• According to step 702, a plurality of holes/openings (e.g., used to form vias 510 shown in FIG. 5) is formed in wafer 800 between adjacent integrated circuit regions 802. FIGS. 10 and 11 show example hole/opening configurations, according to embodiments of the present invention. FIG. 10 shows a side cross-sectional view of the portion of wafer 800 shown in FIG. 9, with holes/openings formed therein. As shown in FIG. 10, a first row of holes 1002 a and a second row of holes 1002 b are formed on opposing sides of integrated circuit region 802 a, and a third row of holes 1002 c and a fourth row of holes 1002 d are formed on opposing sides of integrated circuit region 802 b. A pair of parallel rows—second and third rows of holes 1002 b and 1002 c—are positioned between integrated circuit regions 802 a and 802 b.
  • FIG. 11 shows an alternative hole configuration, according to another example embodiment of the present invention. FIG. 11 shows a side cross-sectional view of the portion of wafer 800 shown in FIG. 9, with the alternative configuration of holes formed therein. As shown in FIG. 11, a first row of holes 1102 a and a second row of holes 1102 b are formed on opposing sides of integrated circuit region 802 a. Furthermore, second row of holes 1102 b and a third row of holes 1102 c are formed on opposing sides of integrated circuit region 802 b. A single row of holes—second row of holes 1102 b—is positioned between integrated circuit regions 802 a and 802 b.
  • Note that holes 1002 and 1102 may be formed in any manner, including by etching (e.g., chemical etching, photolithography, etc.), drilling (e.g., using a mechanical drill, a laser drill, etc.), punching, or other hole forming technique, as would be known to persons skilled in the relevant art(s). Furthermore, in an embodiment, holes 1002 and 1102 may be formed completely through wafer 800. In another embodiment, holes 1002 and 1102 may be formed at surface 902 partially through wafer 800. Wafer 800 may subsequently by thinned, to cause holes 1002 and 1102 to become open at surface 904 of wafer 800.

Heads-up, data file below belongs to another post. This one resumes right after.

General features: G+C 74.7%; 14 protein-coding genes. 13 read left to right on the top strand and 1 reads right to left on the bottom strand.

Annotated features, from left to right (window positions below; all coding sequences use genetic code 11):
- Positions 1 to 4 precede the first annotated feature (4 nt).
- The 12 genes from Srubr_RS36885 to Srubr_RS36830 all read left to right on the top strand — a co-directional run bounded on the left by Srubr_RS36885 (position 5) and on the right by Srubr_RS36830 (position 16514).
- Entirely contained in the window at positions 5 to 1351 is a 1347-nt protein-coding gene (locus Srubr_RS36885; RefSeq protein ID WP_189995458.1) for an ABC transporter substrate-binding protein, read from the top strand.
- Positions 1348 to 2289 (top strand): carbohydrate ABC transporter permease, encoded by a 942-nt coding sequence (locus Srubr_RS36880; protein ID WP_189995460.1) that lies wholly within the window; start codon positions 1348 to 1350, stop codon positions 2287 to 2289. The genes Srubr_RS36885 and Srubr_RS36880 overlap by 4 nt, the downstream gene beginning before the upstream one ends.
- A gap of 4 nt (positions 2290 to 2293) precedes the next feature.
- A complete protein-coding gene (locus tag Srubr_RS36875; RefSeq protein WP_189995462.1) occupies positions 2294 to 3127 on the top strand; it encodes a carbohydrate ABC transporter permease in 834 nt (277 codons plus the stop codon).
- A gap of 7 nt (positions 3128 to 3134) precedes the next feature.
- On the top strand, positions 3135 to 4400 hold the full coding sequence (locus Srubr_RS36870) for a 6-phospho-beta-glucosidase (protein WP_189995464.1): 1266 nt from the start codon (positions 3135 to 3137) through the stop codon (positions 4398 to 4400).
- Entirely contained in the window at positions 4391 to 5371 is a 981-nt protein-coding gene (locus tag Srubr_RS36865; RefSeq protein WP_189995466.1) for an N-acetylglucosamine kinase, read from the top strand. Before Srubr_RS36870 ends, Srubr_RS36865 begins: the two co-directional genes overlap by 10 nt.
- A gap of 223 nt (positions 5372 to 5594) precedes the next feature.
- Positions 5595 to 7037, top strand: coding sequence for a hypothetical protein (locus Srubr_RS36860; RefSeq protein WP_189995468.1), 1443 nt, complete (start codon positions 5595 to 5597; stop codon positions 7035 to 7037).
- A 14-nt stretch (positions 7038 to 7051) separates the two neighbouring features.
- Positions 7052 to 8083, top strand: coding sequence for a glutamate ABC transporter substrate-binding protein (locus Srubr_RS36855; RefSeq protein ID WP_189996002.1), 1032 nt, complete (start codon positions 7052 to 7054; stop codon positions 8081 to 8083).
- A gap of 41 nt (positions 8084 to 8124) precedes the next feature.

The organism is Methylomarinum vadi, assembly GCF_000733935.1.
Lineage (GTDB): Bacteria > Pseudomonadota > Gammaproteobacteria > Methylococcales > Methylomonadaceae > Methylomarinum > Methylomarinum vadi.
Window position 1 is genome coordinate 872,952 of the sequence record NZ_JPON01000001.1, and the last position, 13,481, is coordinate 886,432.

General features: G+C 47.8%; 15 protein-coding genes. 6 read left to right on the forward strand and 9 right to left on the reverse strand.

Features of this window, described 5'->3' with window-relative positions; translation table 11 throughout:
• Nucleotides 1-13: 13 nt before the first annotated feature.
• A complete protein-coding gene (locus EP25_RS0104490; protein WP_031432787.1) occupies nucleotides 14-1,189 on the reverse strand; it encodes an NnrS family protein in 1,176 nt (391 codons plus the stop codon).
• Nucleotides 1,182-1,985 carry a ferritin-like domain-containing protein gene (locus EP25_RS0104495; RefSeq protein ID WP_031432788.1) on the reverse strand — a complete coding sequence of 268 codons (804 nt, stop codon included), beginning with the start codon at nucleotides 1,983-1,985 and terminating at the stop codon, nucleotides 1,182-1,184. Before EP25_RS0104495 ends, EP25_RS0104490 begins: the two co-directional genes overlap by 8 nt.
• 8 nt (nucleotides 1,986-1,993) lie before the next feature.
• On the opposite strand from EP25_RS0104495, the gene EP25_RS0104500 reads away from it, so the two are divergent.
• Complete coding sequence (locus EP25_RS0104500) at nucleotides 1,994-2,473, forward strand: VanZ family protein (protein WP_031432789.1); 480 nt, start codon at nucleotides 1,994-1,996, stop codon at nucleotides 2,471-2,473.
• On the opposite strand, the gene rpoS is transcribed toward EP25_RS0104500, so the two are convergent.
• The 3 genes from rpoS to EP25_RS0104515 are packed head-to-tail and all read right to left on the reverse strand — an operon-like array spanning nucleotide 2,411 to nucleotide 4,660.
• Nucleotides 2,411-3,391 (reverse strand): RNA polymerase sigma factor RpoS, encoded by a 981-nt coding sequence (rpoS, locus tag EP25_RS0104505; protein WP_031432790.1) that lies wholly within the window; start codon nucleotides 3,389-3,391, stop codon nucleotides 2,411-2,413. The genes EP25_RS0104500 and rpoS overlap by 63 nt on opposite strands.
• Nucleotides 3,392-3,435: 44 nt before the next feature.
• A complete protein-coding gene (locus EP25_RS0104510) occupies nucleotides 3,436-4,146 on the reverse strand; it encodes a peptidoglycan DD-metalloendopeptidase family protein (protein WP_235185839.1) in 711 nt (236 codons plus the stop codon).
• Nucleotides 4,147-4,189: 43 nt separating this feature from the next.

• In step 704, an electrically conductive material is applied to the semiconductor wafer to form an electrically conductive path through a corresponding hole between a first electrically conductive feature on the first surface of the wafer and a second electrically conductive feature on the second surface of the wafer for each integrated circuit region. For example, FIGS. 12 and 13 show views of surfaces 902 and 904, respectively, of the portion of wafer 800 shown in FIG. 10, according to an embodiment of the present invention. As shown in FIG. 12, a plurality of holes 1202 (formed in step 702) are formed around each of first and second integrated circuit regions 802 a and 802 b (e.g., holes 1202 a-1202 c are specifically indicated in FIG. 12). Each of holes 1202 is coupled to a first electrically conductive feature 1204 in one of first and second integrated circuit regions 802 a and 802 b. Each electrically conductive feature 1204 is coupled to a signal (e.g., ground, power, I/O, test, etc.) routed to surface 902 from inside the integrated circuit of the respective one of integrated circuit regions 802 a and 802 b.
  • As shown in FIG. 13, holes 1202 are also open at surface 904 of wafer 800. Each of holes 1202 is coupled to a corresponding second electrically conductive feature 1302 (shown as a short trace/pad in FIG. 13) on surface 904. An electrically conductive material is applied to partially or entirely fill holes 1202, so that electrically conductive paths are formed through holes 1202. Each electrically conductive path includes an electrically conductive feature 1204 on surface 902 of wafer 800, the electrically conductive material in one of holes 1202, and an electrically conductive feature 1302 on surface 904 of wafer 800. For instance, an electrically conductive path is formed by first electrically conductive feature 1204 a (FIG. 12), hole 1202 a, and second electrically conductive feature 1302 a (FIG. 13). During operation of the corresponding integrated circuit, each electrically conductive path conducts a respective signal (e.g., ground, power, I/O, test, etc.) from the integrated circuit at surface 902 of wafer 800 to the corresponding second electrically conductive feature 1302 on surface 904 of wafer 800.